Computer-Assisted Schizophrenia - a multitrack video sampler for poor improvised theater

(2004) Michael Lew / Story Networks / Media Lab Europe


Since the beginning, cinema and theatre have been rivals. But not always.
In the 20s, film projection was used with performance. In the 60s, video started to be used on stage.
Today, the potential of screens on stage is explored by some avant-garde theatre performers like Antuñez (Spain), Robert Lepage (Canada), Station House Opera (UK) or the Wooster group (US).

The combination of live digital video and real-time image processing in performance is generating hybrid new forms that blend the natures of live and recorded arts and open new visual dimensions to scenography.

The glove is a multi-track video sampler for a solo performer. It lets a single actor record up to 4 looped video tracks of himself, at a touch of his finger while he is performing, controlling loop duration at the frame accuracy.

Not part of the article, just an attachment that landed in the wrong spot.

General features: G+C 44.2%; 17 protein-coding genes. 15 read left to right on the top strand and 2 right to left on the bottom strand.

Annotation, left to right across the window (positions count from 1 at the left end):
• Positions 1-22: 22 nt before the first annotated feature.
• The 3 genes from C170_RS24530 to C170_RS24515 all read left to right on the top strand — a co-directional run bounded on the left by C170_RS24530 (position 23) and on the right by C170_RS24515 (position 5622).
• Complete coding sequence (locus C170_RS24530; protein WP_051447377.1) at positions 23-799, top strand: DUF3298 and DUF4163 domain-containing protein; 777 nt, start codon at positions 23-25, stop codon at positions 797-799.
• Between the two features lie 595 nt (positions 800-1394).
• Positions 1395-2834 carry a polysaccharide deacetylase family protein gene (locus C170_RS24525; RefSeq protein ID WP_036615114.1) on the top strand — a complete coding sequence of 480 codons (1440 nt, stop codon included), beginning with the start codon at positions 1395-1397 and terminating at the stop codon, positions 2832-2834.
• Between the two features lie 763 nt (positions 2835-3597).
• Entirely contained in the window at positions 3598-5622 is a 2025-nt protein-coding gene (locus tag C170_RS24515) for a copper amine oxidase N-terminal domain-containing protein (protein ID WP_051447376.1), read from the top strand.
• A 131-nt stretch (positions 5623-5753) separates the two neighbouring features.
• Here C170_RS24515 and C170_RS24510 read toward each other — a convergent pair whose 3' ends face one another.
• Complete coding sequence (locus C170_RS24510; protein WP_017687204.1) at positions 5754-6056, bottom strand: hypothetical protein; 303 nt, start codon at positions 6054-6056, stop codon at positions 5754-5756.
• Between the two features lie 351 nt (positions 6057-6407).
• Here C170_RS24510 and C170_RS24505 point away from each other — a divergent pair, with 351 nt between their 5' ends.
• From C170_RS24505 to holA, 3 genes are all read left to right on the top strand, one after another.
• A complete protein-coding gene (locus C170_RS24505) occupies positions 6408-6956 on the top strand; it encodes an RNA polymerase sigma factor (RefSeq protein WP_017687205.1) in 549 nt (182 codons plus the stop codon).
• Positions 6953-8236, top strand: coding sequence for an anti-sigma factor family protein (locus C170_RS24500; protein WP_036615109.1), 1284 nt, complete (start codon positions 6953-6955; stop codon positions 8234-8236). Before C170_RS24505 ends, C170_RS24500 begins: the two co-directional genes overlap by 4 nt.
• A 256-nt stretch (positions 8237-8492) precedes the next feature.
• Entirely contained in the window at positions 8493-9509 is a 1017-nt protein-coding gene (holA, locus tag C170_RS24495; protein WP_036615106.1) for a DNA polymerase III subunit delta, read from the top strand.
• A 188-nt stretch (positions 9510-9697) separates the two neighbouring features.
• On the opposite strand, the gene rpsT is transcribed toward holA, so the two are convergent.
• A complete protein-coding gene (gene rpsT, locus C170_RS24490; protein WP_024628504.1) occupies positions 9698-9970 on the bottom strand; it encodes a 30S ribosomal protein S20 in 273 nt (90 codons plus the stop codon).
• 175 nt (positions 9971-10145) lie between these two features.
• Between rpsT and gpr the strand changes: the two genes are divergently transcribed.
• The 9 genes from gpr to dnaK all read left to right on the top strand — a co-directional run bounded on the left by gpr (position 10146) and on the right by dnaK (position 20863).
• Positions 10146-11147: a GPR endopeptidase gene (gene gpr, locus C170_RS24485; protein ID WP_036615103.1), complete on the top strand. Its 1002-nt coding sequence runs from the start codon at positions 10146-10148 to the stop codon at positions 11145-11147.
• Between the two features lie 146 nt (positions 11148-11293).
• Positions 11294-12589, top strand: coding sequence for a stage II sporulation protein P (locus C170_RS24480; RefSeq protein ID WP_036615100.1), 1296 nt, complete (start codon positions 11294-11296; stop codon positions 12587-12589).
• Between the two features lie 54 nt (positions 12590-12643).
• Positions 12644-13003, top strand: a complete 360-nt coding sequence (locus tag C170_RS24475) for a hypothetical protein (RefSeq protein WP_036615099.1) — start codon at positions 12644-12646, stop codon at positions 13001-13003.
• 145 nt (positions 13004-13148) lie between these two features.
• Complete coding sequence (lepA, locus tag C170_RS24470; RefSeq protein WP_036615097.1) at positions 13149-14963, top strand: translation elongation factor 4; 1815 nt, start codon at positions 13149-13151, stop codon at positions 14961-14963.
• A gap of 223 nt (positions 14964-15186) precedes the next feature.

It is meant to be used for schizophrenic theatrical improvisation, with minimal props, costumes or set design, in the tradition of Grotowski's poor theatre. The actor can construct scenes where different selves interact on the screen and where live action and recorded action become indiscernible to the audience. This apparatus is also great as a real-time compositing tool for experimental mise-en-scene or for spatio-temporal studies a la Muybridge.

The remote controller is embedded in a glove as a low-power RF wireless emitter : each finger is a contact switch that controls recording and playback of one of the four distinct variable-length loops of video. Each track is stored separately, decompressed and composited in real time.



Introduction sketch : intro (Quicktime - 3.8 Mb) ; intro 2 (Quicktime - 2.2 Mb)



Workshop :
barabbas 2
rex lavatus

Preliminary proposal :
Early technical sketch (jpeg - 35 kb)



Conceived, programmed and performed by Michael Lew.
Computer-assisted Schizophrenia was a research project conducted in the Story Networks group at Media Lab Europe under the direction of Glorianna Davenport, MIT Media Lab.

HF, electronics : Cian Cullinan
Software architecture: Stefan Agamanolis (ISIS)
Special thanks to Ben Piper and Glorianna Davenport.



For more information, please contact <lew at media dot mit dot edu>.